Anish’s Solution: Make Fan Vote Worth Less & Remove Conferences

The NBA’s All-Star Game is important to players as it serves as a vital accolade to their careers. That said, the players who truly deserve the spot on the teams must be named All-Stars. In the current day system, fan vote only really has a factor on All-Star starters, and they’re given the 50% for voting while the 25% goes to players and media each. What was flawed this year was between the tiebreaker in the Western Conference between Damian Lillard and Luka Doncic. For many years team success has always been a factor in deciding who’s having a better season and this season Lillard has been winning more with the injured Blazers roster. Now the problem for voting comes where fans voted Luka Doncic (50% of the vote) and Damian Lillard wins in the other 2 categories that add up to the other 50%. The NBA decided to give the tiebreaker to Luka Doncic which tells me the fan vote has too much power. Fans and social media nowadays turns everything into a meme as players like fan-favorite Alex Caruso, or even Klay Thompson, who has not and will not play a game this season due to his ACL injury. Despite that, he proceeds to receive more votes than CJ McCollum, who suffered a foot injury but was averaging 26 PPG prior. 

As much as we want to see fan input, I believe tiebreakers should be through the other 2 categories because if players (who play and know the game) and the media (whose job is to report on the game) think one guy is better than the other, how do they not win that tiebreaker? My other problem is with the conferences there’s a lack of balance all around. Currently looking at the standings in both the West and East you can see the West is much harder. Teams in the West who are barely playoff contention would be Top 5 seed in the East. With a divide shown this strong, the West has better players, but the NBA picks the same number of players from both sides. You can see the unbalance even looking at the All-Star starters as the East has 2 All-Star starters who aren’t even in playoff contention even in the East with Bradley Beal and Jayson Tatum (KD replacement). While in the West we see that the Spurs hold a Top 5 seed and somehow don’t have a single All-Star… The NBA needs to do something to counteract this imbalance that has been between the conferences for years to avoid more snubs in the future.

The New Winning NBA Formula: Dynamic Duos for the Win

The 2019 NBA Free Agency was by far the best free agency in NBA history. While it might not have had guys like LeBron James, Chris Bosh, and Dwyane Wade the way the 2010 Free Agency was, it changed the entire complexion of the NBA and created an NBA which is more evenly-balanced than ever. The number of teams that are now contenders is immensely high, as over half of the NBA is in a position to compete for an NBA Championship next season. Here are my thoughts on some of the best new NBA dynamic duos, how they will actually work, and other predictions for the dynamic duos:

D-Lo Will Get Traded, Steph and Klay Will Attempt to Revive the Warriors

I am not in any way saying that D’Angelo Russell is not an elite player or scorer in the NBA, in fact, he is one of the best, but as great of an offensive team as the Warriors have been for the past few years now, they have always relied on defense, especially against the main perimeter players of teams. Whether it has been Klay Thompson and Andre Iguodala or Klay and Kevin Durant, they have always had 2 of their 3 perimeter players be elite defenders to make up for the defensive liability that is Stephen Curry. With Russell and Curry, however, in that backcourt, and no small forward who can be a solid perimeter defender, the Warriors defense simply will not work the same. Draymond Green is a great defender, but you cannot expect him to guard other great perimeter scorer’s night in and night out. Russell will be the one who will have to take the fall for Golden State’s defensive struggles, especially with Thompson out until about March. Not only that, but Russell will not be the leader of the team as he was with the Lakers and Nets, so him being able to defer to Curry and Thompson will not be something he is used to.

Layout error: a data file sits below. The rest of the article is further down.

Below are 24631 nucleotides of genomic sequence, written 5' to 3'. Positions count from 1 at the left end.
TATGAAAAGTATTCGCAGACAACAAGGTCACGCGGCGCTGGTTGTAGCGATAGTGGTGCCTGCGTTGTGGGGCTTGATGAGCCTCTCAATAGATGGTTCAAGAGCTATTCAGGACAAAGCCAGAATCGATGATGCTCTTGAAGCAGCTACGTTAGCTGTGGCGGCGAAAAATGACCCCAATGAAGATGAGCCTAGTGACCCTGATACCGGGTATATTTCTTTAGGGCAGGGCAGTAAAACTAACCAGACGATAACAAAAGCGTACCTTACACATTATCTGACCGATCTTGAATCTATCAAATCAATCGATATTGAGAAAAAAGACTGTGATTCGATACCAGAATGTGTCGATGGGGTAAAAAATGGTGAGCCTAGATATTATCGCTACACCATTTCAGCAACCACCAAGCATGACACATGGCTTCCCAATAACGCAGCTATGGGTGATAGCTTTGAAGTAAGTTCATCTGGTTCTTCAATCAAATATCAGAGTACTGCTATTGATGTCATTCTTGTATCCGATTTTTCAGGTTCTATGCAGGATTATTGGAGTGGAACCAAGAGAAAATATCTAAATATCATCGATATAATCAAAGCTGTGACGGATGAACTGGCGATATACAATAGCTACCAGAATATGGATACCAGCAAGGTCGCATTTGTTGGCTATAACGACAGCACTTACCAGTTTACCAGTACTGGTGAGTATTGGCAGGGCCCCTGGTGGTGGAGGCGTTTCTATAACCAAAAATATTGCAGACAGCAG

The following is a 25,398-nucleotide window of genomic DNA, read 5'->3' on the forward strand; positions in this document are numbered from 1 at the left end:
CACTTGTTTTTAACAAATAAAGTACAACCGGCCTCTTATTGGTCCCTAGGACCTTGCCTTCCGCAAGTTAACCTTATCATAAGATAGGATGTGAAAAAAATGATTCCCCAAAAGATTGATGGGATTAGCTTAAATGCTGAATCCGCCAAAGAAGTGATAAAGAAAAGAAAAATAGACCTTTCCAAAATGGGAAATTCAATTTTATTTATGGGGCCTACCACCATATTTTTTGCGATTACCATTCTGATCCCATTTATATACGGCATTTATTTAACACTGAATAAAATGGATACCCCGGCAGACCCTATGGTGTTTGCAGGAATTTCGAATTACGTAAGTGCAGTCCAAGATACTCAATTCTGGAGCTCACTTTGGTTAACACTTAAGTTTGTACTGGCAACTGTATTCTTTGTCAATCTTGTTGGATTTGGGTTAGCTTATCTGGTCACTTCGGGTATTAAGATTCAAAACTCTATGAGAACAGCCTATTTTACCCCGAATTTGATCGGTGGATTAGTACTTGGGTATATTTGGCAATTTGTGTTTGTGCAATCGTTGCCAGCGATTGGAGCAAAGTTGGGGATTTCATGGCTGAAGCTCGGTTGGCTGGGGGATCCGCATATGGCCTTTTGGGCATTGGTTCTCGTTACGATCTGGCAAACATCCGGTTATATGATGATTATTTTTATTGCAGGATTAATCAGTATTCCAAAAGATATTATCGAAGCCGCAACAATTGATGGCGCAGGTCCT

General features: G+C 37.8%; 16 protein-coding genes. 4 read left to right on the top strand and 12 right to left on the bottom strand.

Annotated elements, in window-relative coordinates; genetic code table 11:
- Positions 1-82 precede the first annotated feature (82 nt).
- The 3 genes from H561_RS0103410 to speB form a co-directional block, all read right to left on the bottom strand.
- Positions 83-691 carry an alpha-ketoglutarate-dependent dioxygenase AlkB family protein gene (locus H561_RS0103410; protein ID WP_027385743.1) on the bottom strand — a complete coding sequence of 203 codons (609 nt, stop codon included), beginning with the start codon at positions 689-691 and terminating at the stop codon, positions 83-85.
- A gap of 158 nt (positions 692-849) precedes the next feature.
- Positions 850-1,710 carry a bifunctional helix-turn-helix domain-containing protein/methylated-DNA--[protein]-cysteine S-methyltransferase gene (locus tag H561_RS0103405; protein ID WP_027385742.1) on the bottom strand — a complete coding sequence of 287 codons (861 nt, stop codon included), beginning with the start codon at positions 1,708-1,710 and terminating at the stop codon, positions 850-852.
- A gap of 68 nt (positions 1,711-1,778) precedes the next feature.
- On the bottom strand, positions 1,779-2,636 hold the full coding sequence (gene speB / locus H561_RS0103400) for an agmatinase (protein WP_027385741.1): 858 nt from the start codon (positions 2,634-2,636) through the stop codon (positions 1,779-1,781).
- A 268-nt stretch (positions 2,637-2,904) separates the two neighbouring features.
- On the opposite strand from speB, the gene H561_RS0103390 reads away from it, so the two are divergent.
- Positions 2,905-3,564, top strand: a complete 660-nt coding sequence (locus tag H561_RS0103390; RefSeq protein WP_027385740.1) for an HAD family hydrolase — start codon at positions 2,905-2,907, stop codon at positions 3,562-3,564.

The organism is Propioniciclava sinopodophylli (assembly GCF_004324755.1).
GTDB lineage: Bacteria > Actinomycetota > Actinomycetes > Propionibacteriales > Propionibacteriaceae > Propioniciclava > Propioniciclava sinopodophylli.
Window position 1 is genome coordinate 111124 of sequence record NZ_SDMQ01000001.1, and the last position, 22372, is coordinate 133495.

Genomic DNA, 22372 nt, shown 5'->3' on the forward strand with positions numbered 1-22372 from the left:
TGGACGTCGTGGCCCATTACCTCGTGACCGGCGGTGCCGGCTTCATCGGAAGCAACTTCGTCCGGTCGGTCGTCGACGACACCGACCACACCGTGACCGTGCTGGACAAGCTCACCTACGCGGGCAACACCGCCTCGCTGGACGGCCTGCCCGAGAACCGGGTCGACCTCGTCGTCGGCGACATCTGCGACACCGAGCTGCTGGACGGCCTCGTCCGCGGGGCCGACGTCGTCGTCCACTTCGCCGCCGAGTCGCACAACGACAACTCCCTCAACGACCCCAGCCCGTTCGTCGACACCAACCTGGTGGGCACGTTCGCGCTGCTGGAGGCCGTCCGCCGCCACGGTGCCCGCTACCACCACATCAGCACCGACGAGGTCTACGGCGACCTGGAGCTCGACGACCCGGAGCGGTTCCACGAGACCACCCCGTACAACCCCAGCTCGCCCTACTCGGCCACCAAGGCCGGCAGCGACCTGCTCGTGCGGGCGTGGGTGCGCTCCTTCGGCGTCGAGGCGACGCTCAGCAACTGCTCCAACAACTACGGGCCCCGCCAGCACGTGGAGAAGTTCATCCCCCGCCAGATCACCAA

Kyrie and KD Will Be the Best in the East, But Maybe Not in the NBA

Kevin Durant suffered an Achilles injury during Game 6 of the NBA Finals which ended his career with the Golden State Warriors and ended his 2019-20 season, in which he will now be a member of the Brooklyn Nets, joining Kyrie Irving. Durant should be back to near his best, if not best form, even coming back from this devastating injury. That being said, it may not be enough to beat teams like the Lakers and Clippers, or even the Bucks, teams with more experience and depth. The Nets, outside of Durant and Kyrie, are very young and have little playoff experience, which may make it difficult for them to win an NBA Championship for a few years but contending shouldn’t be an issue.

LeBron and AD Will Be the Better Duo than PG and Kawhi

Before Paul George had been traded from Oklahoma City to the Clippers for 2 players and an absurd amount of draft picks (5, 4 of which are unprotected), Kawhi Leonard was set on joining the other Los Angeles team, the Lakers, where he would’ve joined LeBron and newly-acquired superstar Anthony Davis, making the next superstar-driven dynasty. However, Kawhi convinced PG to request a trade to the Clippers, and Kawhi joined after the trade. That being said, I think that not only will Davis and LeBron be a better duo, but the Lakers will be the better team. For starters, I think LeBron would be able to defer to Anthony Davis very well and even let Davis be the primary scorer, as there would be less defensive pressure on both of them. While the same would be true for Kawhi and PG, Paul George has struggled in the playoffs for years since leaving Indiana. ‘Playoff P’, as he calls his playoff self, isn’t a very threatening player, and doesn’t compare to ‘Playoff LeBron’. As far as the Lakers being the better LA team, they are simply the deeper and more experienced team, and it poses them as the NBA Finals favorite for years to come. Let the ‘Staples Center Locker Room’ rivalry begin and be the best NBA rivalry for years to come.